I have met the cleaner for the last three months.

wolfbm1

Senior Member
Polish
Hello.
A cleaner comes to clean the aquarium every second Friday. I wonder if I could use the following perfect tenses to express that:

1. I have been meeting the cleaner every second Friday for the last three months.
2. I have met the cleaner every second Friday for the last three months.
3. I have met the cleaner for the last three months.


I don't think I can say sentence #3, because it doesn't say how often it happens. Am I right?

Thank you.
 
  • Barque

    Senior Member
    Tamil
    Is there any particular reason to say "I met the cleaner"? That doesn't imply that he has been cleaning your aquarium, only that you've been meeting him.

    A cleaner has been coming to clean my aquarium every second Friday for the last three months.
     

    wolfbm1

    Senior Member
    Polish
    Whenever I meet the aquarium (or fish tank) cleaner I always have a little chat with him. He always encourages me to buy an aquarium, and says that it is not difficult to maintain it.
     

    velisarius

    Senior Member
    British English (Sussex)
    I'd like to simplify things:

    1 I have been meeting Fred (regularly) for the last three months.
    2 I have met Fred regularly for the last three months.
    3 I have met Fred for the last three months. -
    I would imagine you meant #1 or #2, but it isn't good. Use the other versions. In #1, the time expression is optional.
     

    Barque

    Senior Member
    Tamil
    I'm not sure I've understood. In your OP you said the cleaner comes to clean the aquarium. In post #3, you say he always encourages you to buy an aquarium which implies you don't have one.

    In any case, what is it that you want to refer to? The cleaning of the aquarium, or your meeting with him?
     

    wolfbm1

    Senior Member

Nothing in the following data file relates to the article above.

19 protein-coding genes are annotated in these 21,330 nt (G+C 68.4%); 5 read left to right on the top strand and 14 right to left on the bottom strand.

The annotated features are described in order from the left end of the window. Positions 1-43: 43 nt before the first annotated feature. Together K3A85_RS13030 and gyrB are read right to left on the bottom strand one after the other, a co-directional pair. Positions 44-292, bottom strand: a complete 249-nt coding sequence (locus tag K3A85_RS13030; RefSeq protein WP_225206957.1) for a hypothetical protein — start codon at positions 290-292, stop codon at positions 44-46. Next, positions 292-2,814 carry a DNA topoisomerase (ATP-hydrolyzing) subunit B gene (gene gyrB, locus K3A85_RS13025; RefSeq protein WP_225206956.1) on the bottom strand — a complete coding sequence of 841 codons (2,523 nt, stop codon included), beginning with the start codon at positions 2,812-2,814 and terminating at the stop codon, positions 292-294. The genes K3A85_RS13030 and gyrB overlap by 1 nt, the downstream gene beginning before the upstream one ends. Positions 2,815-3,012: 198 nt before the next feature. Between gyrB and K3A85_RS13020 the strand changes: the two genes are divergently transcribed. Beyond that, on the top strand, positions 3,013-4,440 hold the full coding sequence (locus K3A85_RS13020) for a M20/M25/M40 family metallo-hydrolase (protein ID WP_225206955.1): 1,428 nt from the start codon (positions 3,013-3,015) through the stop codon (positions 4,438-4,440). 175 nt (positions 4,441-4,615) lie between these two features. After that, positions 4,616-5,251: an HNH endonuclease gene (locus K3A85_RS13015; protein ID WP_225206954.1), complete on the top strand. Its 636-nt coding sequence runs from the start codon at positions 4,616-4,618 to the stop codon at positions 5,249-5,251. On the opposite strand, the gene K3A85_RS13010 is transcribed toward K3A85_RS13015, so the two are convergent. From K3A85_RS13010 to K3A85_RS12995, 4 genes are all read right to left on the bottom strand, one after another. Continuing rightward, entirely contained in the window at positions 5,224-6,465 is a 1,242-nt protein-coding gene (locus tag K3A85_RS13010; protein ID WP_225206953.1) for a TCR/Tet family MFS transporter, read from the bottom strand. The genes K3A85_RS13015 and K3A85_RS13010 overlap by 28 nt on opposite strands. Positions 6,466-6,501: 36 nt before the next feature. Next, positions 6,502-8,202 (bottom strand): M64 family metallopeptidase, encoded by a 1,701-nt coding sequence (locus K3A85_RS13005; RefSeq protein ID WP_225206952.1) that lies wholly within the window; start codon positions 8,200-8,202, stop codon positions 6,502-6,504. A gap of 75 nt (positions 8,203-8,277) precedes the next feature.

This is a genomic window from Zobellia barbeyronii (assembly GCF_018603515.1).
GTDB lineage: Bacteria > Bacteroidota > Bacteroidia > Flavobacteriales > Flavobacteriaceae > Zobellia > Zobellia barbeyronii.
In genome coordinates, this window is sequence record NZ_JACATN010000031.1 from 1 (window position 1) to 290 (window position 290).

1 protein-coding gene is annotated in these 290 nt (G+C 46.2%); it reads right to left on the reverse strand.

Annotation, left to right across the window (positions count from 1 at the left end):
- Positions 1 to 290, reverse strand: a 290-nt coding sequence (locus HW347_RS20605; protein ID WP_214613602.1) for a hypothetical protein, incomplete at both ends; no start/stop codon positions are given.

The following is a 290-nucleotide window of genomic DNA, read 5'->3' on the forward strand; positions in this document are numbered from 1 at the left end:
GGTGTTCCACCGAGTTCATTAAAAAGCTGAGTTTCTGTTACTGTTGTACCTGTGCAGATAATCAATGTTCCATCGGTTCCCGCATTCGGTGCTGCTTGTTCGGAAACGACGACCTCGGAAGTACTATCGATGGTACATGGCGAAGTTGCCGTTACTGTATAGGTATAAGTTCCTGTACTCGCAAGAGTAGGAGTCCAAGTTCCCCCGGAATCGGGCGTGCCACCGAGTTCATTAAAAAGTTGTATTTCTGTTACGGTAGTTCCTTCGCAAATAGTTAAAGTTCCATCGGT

Polish
    No, I haven't got an aquarium. I just wonder if I can say how long I see or meet a person using the present perfect simple.
     

    Hermione Golightly

    Senior Member
    British English
    If you continue meeting with the person you would say 'I've been meeting him every week for the past three months'. You could also use the simple present which more strongly suggests a habit that's going to continue.
    But 'meet' isn't the right word. You can use 'see' (I see the cleaner every week), or 'come' (The cleaner comes every week).
    One reason for not using 'meet', is that he comes to wherever you are for a particular purpose, which is not to talk to you.
     

    wolfbm1

    Senior Member
    Polish
    I'd like to simplify things:

    1 I have been meeting Fred (regularly) for the last three months.
    2 I have met Fred regularly for the last three months.
    3 I have met Fred for the last three months. -
    I would imagine you meant #1 or #2, but it isn't good. Use the other versions. In #1, the time expression is optional.
    If I dropped the expressin "the last" in #3, could the new sentence mean that the action of meeting Fred has taken three months so far?
     

    wolfbm1

    Senior Member
    Polish
    If you continue meeting with the person you would say 'I've been meeting him every week for the past three months'. You could also use the simple present which more strongly suggests a habit that's going to continue.
    But 'meet' isn't the right word. You can use 'see' (I see the cleaner every week), or 'come' (The cleaner comes every week).
    One reason for not using 'meet', is that he comes to wherever you are for a particular purpose, which is not to talk to you.
    Thank you, Hermione Golightly. :) I asked the question because I'm studying differences between the present perfect simple and the present perfect continuous. The present simple is also of interst for me.
    So, both the present simple and the present perfect continuous can be used if I continue meeting with Fred, the tank cleaner.
    I see Fred twice a month, every second Friday.
    I've been seeing Fred twice a month, every second Friday.
    I've seen Fred regularly for the last three months.
     

    velisarius

    Senior Member
    British English (Sussex)
    If I dropped the expression "the last" in #3, could the new sentence mean that the action of meeting Fred has taken three months so far?
    \


    I have met Fred for three months - would simply puzzle me. I would wonder what it meant.
    Probably I'd think it meant "I have been meeting Fred for three months".
     
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